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Ocvri - Ocuri A Roman military town

in Ubrique Municipality in Cádiz Province, Andalucia, Spain
By Nick Nutter | 10 Dec 2019
View from forum Ocvri Mausoleum at Ocuri Cyclopean walls The baths and gymnasium - not yet excavated Podium for Postumia Honorata

In the late 18th century AD a local farmer, Juan Vegazo, discovered Roman ruins on the top of Sierra de Benalfi, a limestone buttress 1.5 kms from and overlooking, Ubrique. He bought the land and started to excavate the ruins, claiming he would make the place as famous as Pompeii. He even built a villa on the foundations of a temple alongside the forum in which he kept many of his finds. Not surprisingly many artefacts, including statuary and coins, were sold to private buyers and their locations are now unknown.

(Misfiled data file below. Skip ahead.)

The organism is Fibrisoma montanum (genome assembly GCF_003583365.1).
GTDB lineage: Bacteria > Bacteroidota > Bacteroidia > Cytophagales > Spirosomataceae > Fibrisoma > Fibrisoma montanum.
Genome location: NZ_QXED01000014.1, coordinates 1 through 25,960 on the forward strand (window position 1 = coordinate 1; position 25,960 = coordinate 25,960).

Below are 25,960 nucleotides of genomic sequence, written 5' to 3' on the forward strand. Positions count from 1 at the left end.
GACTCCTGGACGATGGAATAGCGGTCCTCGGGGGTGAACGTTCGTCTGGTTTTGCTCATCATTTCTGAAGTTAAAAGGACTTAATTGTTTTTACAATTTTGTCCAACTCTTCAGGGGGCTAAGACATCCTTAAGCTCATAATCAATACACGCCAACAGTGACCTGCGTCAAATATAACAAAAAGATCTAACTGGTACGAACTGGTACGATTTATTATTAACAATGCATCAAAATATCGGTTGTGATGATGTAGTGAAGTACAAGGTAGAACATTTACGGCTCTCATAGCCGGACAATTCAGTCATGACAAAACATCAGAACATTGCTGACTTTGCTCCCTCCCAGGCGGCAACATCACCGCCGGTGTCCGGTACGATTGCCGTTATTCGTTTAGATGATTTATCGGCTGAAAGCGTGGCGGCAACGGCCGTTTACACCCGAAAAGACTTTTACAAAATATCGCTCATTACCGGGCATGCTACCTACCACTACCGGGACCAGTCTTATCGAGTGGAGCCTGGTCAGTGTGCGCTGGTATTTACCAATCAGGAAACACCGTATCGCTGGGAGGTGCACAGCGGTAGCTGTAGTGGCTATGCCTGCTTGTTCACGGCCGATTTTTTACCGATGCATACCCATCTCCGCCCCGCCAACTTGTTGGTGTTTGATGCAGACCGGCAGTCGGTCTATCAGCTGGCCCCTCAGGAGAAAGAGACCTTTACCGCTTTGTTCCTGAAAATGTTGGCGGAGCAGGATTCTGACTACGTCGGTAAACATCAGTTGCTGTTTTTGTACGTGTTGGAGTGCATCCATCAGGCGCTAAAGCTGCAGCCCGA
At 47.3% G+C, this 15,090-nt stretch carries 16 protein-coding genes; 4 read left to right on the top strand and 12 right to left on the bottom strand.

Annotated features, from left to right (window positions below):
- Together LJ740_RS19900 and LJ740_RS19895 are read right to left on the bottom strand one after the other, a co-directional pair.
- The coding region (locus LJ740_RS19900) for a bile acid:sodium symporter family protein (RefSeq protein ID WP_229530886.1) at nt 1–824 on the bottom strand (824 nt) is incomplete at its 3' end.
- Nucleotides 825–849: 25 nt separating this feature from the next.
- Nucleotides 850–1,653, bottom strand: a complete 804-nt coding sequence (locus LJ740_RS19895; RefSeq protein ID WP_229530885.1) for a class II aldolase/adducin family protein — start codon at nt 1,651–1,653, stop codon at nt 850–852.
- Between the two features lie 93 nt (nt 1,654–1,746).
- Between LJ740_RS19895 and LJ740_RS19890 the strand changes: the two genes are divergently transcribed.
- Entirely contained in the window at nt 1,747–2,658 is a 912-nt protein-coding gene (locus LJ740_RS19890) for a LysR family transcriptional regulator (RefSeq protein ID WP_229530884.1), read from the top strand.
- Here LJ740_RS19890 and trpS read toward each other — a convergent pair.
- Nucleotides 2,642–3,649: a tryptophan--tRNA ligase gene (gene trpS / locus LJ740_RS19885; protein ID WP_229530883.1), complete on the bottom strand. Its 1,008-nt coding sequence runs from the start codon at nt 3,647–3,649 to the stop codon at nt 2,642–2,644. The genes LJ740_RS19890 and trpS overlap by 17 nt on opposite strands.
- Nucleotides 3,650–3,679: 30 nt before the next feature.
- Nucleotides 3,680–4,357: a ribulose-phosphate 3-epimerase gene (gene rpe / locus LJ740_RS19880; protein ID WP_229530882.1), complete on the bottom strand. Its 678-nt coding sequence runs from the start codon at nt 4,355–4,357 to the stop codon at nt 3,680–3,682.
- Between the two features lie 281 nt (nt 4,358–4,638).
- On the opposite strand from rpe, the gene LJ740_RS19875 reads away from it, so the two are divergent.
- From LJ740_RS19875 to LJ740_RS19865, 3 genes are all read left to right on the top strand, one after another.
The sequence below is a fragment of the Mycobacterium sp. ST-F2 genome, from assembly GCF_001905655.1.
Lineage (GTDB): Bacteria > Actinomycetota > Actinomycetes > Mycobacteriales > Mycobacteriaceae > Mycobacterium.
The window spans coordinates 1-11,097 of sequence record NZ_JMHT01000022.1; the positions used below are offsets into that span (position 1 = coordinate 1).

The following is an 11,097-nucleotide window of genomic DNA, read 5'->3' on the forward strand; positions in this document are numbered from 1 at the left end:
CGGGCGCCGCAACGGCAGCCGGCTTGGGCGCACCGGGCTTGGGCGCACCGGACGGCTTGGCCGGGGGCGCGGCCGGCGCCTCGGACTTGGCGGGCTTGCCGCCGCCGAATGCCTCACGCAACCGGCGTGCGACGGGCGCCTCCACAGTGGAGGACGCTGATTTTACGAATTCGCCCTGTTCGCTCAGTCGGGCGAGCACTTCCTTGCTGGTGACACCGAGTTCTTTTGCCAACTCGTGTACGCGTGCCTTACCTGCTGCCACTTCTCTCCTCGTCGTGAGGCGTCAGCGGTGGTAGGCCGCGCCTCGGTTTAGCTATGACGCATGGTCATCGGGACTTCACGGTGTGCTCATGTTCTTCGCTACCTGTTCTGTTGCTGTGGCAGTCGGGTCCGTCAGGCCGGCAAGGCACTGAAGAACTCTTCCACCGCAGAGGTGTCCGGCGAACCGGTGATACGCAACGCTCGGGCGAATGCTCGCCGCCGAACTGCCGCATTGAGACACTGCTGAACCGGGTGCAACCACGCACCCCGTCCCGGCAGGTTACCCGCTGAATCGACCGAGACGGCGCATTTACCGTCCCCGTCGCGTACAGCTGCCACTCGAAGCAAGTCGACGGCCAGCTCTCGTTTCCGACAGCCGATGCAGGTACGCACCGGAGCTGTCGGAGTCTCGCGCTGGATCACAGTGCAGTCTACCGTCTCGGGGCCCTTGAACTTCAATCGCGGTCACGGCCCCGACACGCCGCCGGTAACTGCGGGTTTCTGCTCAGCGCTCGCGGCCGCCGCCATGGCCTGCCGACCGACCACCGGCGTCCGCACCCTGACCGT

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Ocvri rediscovered

The site was 're-discovered' in the late 20th century. Ubrique Town Council bought the site and, following excavations, it was originally opened to the public in the year 2000 and then closed in 2005. More work was done on the site and the interpretation centre and it re-opened in 2014.

Iberian town Ocuvi

Built on the site of an older, Iberian, settlement, Ocuvi is an example of a Roman military town. It is strategically placed on the route between Carteia (Guadacorte) and Oba (Jimena de la Frontera) to the south and Cicula (Grazalema) and Acinipo (Ronda la Vieja) to the north east and Iptuzi (2 kilometres west of El Bosque), Aznaf and Carissa Aurelia (between Espera and Bornos) to the north west.  Its population would have been between 600 and 1000. A 2 metre wide paved road connected the town with the 'main' Roman road that ran to Grazalema. A 3 kilometre stretch of this road can still be walked between Ubrique and Benaocaz.